Wednesday, 10 February 2010


One of the beauties of having a good deal of the north west of England as my office is the varied landscapes that I have to work in. Of course as I'm busy working in this outdoor office I don't have as much time to 'stop and stare' as I would like, but it'll do!

This week my work took me to sand dunes and dune heath in the Ainsdale/Formby area and then on to the upland landscape of Bowland. Both special in their own way. Working on some of the stable dunes earlier in the week I was hoping to pick up something like Stonechat for my 'work' year list but not a single Stonechat did I see. Plenty of Skylarks were singing in the February sunshine and a Buzzard drifted across the dunes but that was it.

Dune Heath

Dune Slack

Yesterday afternoon I called at Rawcliffe Moss on my way home from work to feed. It was around teatime and the sun had virtually set so I didn't expect much even though there was quite a bit of light left. As I rounded the corner by the barn a flock of 42 Corn Buntings with a few Chaffinches mixed in flew up from the hedge and circled round. As I got out of the car at the track and headed down the hedge I had a further ten Corn Buntings fly over.

Four Grey Partridges fed at the feeding station along with 170 Tree Sparrows (best recent count) and nineteen Chaffinch. Walking back towards the car I pushed nineteen Yellowhammers from the hedge.

I was working in the beautiful upland landscape of Bowland today and below I have included a few landscape shots that hopefully reflect the changing moods of the day. In the morning it was crisp and clear with wall-to-wall sunshine and in the afternoon there were periods of heavy snow showers.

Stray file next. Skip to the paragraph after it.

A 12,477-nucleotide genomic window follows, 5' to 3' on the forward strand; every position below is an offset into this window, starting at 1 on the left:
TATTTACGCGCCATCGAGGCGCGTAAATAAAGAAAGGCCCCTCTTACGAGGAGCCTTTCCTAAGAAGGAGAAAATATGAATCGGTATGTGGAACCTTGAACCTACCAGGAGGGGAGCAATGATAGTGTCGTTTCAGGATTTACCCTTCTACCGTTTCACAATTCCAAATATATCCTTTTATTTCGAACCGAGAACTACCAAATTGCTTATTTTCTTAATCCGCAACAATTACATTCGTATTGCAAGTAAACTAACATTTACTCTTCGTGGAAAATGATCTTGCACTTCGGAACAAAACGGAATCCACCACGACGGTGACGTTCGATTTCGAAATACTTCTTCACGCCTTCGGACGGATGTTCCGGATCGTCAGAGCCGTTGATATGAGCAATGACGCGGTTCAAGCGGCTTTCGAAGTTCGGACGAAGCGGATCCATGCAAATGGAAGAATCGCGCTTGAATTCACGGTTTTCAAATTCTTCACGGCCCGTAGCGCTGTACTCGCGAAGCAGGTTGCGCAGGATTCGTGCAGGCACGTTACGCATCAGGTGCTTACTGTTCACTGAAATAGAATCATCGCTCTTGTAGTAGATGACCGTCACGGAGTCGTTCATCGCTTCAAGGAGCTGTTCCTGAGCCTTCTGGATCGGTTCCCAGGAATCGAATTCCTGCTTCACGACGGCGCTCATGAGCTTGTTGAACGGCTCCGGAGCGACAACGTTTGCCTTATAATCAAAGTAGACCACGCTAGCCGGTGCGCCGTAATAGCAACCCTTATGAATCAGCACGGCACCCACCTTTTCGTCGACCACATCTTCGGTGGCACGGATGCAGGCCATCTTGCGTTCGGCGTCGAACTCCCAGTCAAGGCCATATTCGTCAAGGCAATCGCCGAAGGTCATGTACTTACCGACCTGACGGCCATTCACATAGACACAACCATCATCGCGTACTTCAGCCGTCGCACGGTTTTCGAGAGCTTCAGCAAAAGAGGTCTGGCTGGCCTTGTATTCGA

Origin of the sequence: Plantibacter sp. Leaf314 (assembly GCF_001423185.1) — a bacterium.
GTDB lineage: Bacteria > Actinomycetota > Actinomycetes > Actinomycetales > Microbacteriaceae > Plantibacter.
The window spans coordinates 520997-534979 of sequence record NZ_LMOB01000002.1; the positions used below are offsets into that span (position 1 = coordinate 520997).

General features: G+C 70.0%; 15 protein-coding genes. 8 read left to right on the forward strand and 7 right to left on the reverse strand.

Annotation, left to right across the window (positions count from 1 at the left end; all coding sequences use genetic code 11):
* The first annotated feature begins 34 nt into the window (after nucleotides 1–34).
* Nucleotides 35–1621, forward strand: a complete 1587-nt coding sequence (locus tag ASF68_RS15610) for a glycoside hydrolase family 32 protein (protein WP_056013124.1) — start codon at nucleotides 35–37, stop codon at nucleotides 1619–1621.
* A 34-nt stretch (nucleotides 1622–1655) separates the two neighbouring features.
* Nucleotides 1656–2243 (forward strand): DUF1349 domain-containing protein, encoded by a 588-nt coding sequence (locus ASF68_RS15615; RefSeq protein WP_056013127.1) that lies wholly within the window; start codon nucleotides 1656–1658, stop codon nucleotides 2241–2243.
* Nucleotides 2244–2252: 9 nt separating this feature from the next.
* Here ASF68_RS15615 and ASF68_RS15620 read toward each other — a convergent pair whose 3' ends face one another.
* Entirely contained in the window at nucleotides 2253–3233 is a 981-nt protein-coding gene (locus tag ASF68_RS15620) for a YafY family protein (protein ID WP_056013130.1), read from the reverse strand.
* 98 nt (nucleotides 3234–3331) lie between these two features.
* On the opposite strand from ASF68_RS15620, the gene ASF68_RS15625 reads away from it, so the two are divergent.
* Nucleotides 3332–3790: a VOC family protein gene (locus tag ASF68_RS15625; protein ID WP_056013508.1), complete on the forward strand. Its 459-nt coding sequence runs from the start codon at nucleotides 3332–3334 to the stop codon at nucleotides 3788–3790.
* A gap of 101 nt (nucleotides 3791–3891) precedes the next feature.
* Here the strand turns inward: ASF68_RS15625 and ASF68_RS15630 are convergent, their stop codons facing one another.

Walking across the particular farm near Slaidburn that I was surveying I had a number of Brown Hares including two that were boxing. They were so pre-occupied with each other that they were oblivious of my close presence. The male was continuing trying to mate with the female and he was grabbing her by the scruff of the neck and moving her around, trying to get her in to the right position. She would put up with it for so long and then give him a 'left jab' and a 'right hook'!

Towards the higher part of the farm I could hear Red Grouse calling from the moorland behind and their calls were joined by two Ravens that drifted past, lifting high on the up-drafts.

I stopped for a coffee behind an old field barn where the land rose behind the barn, so you could stand and look in through an opening in to the 'hay loft'. I peered in and noticed a small nest box attached to a beam and then noticed a Tawny Owl perched on top of it. By the amount of pellets underneath it was a regular perch. Just after I took the shot below it flew through an opening in the wall to another part of the loft and at the same time a second bird followed it. Nice!

I had a Peregrine over the fell tops and then I turned and headed back down hill towards the steading.

As I walked through a 'boggy' area close to some newly planted woodland I flushed a Woodcock. I love seeing Woodcocks, but this was even better as it was a bird that my colleagues had recorded on their 'works' year lists so far this year and I hadn't, so I had scored one back! Close to the steading I walked through an area of wet 'clough' woodland and had stonking views of a Marsh Tit calling excitedly. A nice way to end the day.

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